“It is our estimation that we have little time to ‘flatten the curve’ on the current situation,” the doctors’ letter states. “China and South Korea have made great progress by imposing restrictive measures. We ask that Tennessee do the same.”
Lee spokesman Gillum Ferguson said Sunday that Lee’s shift in response came from evaluating the situation each day to determine the best approach to both Tennessean’s health and financial well-being.
“This is the right thing at this time,” Ferguson said. “These decisions are hard, and there is a cost to them. We want to make the right decision that can safeguard health while also allowing people to receive a paycheck so they are able to keep food on the table.”
‘We figured it was only a matter of time’
Jeff Robinson, co-owner of Blackhorse Pub and Brewery, which has locations in Clarksville and Knoxville, said he saw this coming.
“We figured it was only a matter of time,” he said. “We’ve already shifted to doing more to-go; it’s been about 52% of our business for the last two days, Friday and Saturday.”
Because of social distancing and fewer people coming in to the dining room, Blackhorse has been shifting computer terminals and phone lines and moving tables so it can prep more to-go orders. The restaurants have been doing beer to-go already, relying on their canning operation, based in Alcoa. They sold 55 cases of beer Saturday out of the Clarksville restaurant alone, and they also have been selling growlers – sealed glass jugs of beer that last a couple of days.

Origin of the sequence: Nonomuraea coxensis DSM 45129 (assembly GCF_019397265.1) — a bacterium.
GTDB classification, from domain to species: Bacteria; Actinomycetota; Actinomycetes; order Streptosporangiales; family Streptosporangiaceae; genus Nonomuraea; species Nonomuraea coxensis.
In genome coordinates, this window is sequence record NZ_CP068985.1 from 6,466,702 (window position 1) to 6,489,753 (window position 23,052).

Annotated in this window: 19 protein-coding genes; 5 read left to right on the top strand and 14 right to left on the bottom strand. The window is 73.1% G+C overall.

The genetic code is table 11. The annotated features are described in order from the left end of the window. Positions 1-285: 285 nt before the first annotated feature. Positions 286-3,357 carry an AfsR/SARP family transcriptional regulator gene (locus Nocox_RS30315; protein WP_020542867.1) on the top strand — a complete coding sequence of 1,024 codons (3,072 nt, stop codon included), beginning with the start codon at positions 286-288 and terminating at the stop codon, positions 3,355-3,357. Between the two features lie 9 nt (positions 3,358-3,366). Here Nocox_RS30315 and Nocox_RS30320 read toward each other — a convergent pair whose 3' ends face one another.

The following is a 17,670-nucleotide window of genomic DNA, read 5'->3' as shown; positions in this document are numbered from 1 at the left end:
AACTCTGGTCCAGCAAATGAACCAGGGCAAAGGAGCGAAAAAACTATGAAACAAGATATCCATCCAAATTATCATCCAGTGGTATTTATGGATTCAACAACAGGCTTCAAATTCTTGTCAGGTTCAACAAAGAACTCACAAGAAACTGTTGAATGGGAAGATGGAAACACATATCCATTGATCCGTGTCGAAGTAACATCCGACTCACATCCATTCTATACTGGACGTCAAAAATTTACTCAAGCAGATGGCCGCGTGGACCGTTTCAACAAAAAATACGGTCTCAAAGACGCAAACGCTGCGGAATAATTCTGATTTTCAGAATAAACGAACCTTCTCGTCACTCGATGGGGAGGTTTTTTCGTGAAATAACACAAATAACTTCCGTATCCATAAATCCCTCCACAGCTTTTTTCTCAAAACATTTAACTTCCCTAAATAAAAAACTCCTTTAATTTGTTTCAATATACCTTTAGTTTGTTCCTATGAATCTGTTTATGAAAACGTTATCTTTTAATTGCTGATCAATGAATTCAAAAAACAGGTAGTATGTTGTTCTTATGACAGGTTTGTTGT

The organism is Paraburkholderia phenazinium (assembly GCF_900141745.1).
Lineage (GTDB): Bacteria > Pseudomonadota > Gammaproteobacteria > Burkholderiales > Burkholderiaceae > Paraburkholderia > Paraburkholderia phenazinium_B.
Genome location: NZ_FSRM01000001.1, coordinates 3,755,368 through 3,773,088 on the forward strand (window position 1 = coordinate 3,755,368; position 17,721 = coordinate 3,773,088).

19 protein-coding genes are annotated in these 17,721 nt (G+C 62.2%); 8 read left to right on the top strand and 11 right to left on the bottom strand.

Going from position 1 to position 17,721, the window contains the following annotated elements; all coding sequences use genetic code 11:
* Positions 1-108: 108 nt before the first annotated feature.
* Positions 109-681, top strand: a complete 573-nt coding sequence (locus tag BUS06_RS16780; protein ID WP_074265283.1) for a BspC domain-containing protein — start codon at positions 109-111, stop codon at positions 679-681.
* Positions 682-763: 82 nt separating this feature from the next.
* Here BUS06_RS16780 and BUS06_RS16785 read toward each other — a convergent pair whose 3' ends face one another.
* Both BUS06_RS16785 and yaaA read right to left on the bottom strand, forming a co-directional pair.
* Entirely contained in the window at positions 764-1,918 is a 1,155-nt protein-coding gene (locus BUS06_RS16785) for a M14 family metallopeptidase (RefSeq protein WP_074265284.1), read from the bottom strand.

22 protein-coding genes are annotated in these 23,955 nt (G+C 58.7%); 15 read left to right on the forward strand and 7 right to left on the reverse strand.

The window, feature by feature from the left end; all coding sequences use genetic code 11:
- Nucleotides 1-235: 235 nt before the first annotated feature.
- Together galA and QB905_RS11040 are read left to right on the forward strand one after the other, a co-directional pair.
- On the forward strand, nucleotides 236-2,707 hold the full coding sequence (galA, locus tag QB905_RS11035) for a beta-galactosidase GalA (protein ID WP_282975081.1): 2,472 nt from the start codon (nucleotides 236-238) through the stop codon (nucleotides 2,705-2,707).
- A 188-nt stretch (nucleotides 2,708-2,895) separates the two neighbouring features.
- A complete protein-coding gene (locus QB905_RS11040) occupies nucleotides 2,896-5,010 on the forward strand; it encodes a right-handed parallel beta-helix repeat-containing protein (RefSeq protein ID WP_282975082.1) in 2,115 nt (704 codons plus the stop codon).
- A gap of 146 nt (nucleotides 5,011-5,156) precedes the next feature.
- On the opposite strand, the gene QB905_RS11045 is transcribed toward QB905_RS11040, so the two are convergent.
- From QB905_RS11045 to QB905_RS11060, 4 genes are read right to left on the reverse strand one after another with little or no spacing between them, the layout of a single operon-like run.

But the shift from in-person dining to all takeout will cut business down to about 25% of normal sales. And that has a big impact on the 155 people Blackhorse normally employs statewide.
“The damage it’s wreaking on our staff is really bad,” Robinson said. “We can keep some people working, but we’re way short of keeping everybody working. Every small business staff is getting crushed.”
Blackhorse was one of the businesses that suffered damage in the tornado that tore through downtown Clarksville in January 1999. And it was the first major business to reopen downtown, paving the way for others to come back.
“This is similar to the tornado, only it’s slow motion instead of overnight,” Robinson said. “The only positive we get is that when it’s all over, at least our facilities will still be there.”
Tennessee counties make similar declarations
In Murfreesboro, Mayor Shane McFarland declared a local state of emergency Saturday that closed gyms and bars and limited restaurants to takeout and delivery.
Slick Pig BBQ, which has locations in Murfreesboro and Smyrna, already had made staffing cuts after a major drop in revenue over the past two weeks.
“We’ve seen a loss of 50% revenue at both stores,” manager Matt Nelson said . “I am very worried about my employees and their immediate needs financially. We’ve had to make some really hard decisions on potential layoffs … and none of it is their fault.”
Nancy DeGennaro in Murfreesboro and Chris Smith in Clarksville contributed to this report. Brett Kelman is the health care reporter for The Tennessean. He can be reached at 615-259-8287 or at firstname.lastname@example.org. Follow him on Twitter at @brettkelman.